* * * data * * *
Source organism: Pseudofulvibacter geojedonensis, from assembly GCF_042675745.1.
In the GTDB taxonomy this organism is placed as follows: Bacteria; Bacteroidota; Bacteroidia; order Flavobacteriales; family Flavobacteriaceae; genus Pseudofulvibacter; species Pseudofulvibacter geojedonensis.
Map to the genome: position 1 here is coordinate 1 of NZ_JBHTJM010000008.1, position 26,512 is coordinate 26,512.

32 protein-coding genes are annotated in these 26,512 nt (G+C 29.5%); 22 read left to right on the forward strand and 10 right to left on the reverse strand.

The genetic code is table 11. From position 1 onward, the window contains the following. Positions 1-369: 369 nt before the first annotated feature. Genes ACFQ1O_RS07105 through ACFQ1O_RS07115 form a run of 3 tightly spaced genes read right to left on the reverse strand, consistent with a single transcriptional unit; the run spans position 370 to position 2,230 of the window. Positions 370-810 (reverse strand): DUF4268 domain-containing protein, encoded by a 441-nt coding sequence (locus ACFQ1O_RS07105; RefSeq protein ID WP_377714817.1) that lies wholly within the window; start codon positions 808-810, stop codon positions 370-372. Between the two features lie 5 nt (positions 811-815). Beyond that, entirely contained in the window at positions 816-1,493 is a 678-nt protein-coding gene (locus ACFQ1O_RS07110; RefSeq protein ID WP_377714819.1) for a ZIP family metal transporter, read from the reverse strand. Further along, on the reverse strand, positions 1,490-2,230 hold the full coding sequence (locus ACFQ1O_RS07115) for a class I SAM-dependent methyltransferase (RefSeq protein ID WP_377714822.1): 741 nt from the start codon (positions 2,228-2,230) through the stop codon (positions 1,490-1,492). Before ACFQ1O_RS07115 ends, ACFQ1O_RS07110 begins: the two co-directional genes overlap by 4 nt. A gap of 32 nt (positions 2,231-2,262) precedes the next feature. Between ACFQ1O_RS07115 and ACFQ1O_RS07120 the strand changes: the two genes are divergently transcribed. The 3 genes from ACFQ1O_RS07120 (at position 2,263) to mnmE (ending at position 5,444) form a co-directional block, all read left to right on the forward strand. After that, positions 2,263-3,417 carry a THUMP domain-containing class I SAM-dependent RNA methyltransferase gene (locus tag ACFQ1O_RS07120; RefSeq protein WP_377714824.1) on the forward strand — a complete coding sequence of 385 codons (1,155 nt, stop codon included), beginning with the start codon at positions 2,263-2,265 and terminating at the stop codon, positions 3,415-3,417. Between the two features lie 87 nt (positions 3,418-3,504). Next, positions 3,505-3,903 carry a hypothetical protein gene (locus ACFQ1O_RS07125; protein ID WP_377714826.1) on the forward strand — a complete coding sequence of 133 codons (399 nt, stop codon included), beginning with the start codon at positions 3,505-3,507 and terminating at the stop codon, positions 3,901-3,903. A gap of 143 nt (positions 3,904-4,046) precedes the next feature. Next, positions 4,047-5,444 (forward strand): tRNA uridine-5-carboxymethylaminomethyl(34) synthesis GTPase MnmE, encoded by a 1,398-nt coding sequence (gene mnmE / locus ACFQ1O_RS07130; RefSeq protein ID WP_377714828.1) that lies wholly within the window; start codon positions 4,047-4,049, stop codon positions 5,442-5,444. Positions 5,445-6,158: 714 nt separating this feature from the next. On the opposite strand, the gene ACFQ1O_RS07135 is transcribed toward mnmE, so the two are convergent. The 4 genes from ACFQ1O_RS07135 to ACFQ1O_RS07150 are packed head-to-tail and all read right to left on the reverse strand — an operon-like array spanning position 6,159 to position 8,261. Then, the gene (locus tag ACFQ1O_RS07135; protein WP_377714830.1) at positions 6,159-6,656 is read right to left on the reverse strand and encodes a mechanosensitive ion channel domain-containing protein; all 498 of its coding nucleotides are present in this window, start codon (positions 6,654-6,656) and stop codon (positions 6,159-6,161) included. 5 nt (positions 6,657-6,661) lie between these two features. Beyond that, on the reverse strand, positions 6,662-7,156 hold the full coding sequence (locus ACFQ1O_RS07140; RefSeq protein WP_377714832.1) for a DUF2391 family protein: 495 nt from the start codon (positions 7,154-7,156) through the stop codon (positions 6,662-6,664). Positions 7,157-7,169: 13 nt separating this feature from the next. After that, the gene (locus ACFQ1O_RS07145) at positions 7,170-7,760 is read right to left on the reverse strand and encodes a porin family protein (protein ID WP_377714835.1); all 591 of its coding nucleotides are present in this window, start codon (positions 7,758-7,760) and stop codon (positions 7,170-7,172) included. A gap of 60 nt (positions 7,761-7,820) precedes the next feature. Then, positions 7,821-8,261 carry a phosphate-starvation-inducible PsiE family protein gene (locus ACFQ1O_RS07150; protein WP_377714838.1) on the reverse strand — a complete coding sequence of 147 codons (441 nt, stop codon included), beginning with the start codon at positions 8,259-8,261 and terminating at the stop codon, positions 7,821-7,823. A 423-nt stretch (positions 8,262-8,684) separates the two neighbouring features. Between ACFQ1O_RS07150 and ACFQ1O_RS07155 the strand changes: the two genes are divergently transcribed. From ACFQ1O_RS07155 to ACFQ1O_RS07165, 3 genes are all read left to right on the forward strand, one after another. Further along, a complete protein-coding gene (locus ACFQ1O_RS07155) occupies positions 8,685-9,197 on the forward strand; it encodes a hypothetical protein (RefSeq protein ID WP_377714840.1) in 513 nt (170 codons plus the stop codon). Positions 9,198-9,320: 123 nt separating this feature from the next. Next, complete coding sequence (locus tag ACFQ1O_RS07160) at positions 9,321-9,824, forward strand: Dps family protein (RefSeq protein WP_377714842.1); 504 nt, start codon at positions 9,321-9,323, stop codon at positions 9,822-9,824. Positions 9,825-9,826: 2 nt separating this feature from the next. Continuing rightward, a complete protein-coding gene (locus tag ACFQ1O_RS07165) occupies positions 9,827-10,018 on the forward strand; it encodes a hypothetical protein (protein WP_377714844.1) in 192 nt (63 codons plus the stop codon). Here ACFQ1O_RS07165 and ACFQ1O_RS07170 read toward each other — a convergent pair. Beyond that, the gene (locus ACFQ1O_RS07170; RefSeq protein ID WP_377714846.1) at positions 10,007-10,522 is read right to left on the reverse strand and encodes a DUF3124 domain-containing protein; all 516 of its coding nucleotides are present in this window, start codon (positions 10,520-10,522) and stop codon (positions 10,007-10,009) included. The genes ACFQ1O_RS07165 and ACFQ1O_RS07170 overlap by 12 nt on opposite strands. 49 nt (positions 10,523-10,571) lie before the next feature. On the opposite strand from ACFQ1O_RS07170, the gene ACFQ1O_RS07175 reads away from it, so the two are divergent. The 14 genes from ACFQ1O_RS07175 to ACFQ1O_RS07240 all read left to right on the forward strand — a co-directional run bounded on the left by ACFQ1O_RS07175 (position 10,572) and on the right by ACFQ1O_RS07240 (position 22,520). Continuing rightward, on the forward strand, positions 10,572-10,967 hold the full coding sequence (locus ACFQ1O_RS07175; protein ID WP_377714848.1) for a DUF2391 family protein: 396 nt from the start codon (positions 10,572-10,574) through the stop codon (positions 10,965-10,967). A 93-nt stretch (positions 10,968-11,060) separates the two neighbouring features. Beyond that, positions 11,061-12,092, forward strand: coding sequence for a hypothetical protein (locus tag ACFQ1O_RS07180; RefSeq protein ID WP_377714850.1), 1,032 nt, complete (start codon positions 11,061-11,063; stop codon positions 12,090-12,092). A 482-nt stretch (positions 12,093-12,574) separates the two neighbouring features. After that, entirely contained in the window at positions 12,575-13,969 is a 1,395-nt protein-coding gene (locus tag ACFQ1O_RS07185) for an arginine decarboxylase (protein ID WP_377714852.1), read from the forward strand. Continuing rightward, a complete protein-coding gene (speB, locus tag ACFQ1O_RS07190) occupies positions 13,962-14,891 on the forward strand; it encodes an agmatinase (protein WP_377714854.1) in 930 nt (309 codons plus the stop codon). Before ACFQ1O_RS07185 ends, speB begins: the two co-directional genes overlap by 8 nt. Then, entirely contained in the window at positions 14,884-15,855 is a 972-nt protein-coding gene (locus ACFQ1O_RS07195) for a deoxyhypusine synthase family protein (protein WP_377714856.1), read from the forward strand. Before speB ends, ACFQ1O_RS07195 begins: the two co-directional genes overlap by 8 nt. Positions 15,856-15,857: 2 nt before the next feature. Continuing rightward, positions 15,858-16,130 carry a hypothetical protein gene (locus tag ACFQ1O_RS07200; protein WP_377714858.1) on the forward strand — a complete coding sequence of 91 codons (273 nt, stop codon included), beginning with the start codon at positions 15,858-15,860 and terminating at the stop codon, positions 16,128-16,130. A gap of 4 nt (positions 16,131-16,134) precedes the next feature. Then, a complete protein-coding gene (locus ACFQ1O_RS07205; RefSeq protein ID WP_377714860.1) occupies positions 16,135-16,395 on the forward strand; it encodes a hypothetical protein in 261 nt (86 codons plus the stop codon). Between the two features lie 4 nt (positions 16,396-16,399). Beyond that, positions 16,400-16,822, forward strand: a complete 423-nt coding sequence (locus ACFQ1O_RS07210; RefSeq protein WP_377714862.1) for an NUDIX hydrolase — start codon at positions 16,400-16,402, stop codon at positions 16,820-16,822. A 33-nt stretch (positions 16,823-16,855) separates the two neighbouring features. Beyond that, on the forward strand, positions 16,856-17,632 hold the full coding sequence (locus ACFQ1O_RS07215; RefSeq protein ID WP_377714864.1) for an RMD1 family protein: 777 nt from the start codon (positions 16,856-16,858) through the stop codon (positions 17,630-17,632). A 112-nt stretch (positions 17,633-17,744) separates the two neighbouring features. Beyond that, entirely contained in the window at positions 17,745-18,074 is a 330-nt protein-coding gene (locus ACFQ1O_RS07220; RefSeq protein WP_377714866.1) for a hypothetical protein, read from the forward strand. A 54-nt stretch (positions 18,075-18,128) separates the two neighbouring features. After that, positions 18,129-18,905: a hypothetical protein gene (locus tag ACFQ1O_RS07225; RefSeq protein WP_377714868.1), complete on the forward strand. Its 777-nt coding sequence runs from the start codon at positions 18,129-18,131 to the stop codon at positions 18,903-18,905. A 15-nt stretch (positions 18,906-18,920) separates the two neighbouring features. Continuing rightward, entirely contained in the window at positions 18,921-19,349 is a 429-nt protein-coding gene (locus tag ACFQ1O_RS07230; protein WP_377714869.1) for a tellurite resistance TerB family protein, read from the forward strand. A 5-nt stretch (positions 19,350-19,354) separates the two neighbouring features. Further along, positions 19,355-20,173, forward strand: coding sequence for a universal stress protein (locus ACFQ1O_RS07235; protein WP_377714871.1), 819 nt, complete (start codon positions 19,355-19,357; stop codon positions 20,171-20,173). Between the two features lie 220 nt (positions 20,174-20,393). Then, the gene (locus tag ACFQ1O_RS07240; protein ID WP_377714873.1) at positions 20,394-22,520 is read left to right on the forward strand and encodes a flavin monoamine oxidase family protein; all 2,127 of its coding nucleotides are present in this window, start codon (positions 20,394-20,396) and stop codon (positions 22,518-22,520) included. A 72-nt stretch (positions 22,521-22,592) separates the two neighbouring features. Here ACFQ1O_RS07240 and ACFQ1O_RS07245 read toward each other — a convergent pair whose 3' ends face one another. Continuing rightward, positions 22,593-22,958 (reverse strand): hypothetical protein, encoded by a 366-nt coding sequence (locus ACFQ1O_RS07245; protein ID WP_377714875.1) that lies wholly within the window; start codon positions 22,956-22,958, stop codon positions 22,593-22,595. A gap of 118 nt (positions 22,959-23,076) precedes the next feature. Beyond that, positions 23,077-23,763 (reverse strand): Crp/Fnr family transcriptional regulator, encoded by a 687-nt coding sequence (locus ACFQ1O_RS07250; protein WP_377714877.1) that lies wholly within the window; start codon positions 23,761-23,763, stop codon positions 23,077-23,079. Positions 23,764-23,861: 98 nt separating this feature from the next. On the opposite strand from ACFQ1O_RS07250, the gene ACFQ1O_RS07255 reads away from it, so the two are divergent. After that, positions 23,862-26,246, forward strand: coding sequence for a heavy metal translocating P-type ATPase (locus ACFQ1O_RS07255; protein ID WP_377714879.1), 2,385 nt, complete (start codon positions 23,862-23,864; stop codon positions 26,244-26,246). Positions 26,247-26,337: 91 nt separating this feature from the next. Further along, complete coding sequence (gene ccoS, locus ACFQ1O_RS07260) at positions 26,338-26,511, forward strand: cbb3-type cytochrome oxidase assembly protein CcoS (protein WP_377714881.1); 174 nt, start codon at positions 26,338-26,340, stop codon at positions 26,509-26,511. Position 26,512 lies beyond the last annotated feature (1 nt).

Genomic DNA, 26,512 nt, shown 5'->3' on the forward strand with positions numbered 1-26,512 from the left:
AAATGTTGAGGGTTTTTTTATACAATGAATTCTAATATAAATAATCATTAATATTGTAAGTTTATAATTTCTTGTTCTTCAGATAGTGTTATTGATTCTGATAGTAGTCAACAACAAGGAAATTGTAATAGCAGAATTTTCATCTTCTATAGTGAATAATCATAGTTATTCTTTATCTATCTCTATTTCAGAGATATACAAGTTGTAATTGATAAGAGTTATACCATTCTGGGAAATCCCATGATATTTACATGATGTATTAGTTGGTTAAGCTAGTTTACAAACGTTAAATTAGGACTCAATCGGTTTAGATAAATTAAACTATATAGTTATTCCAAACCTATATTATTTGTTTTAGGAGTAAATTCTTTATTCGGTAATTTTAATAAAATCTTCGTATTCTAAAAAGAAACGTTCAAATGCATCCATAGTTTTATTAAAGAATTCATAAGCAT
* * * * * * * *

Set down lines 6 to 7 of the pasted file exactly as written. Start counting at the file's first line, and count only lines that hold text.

Genomic DNA, 26,512 nt, shown 5'->3' on the forward strand with positions numbered 1-26,512 from the left:
AAATGTTGAGGGTTTTTTTATACAATGAATTCTAATATAAATAATCATTAATATTGTAAGTTTATAATTTCTTGTTCTTCAGATAGTGTTATTGATTCTGATAGTAGTCAACAACAAGGAAATTGTAATAGCAGAATTTTCATCTTCTATAGTGAATAATCATAGTTATTCTTTATCTATCTCTATTTCAGAGATATACAAGTTGTAATTGATAAGAGTTATACCATTCTGGGAAATCCCATGATATTTACATGATGTATTAGTTGGTTAAGCTAGTTTACAAACGTTAAATTAGGACTCAATCGGTTTAGATAAATTAAACTATATAGTTATTCCAAACCTATATTATTTGTTTTAGGAGTAAATTCTTTATTCGGTAATTTTAATAAAATCTTCGTATTCTAAAAAGAAACGTTCAAATGCATCCATAGTTTTATTAAAGAATTCATAAGCAT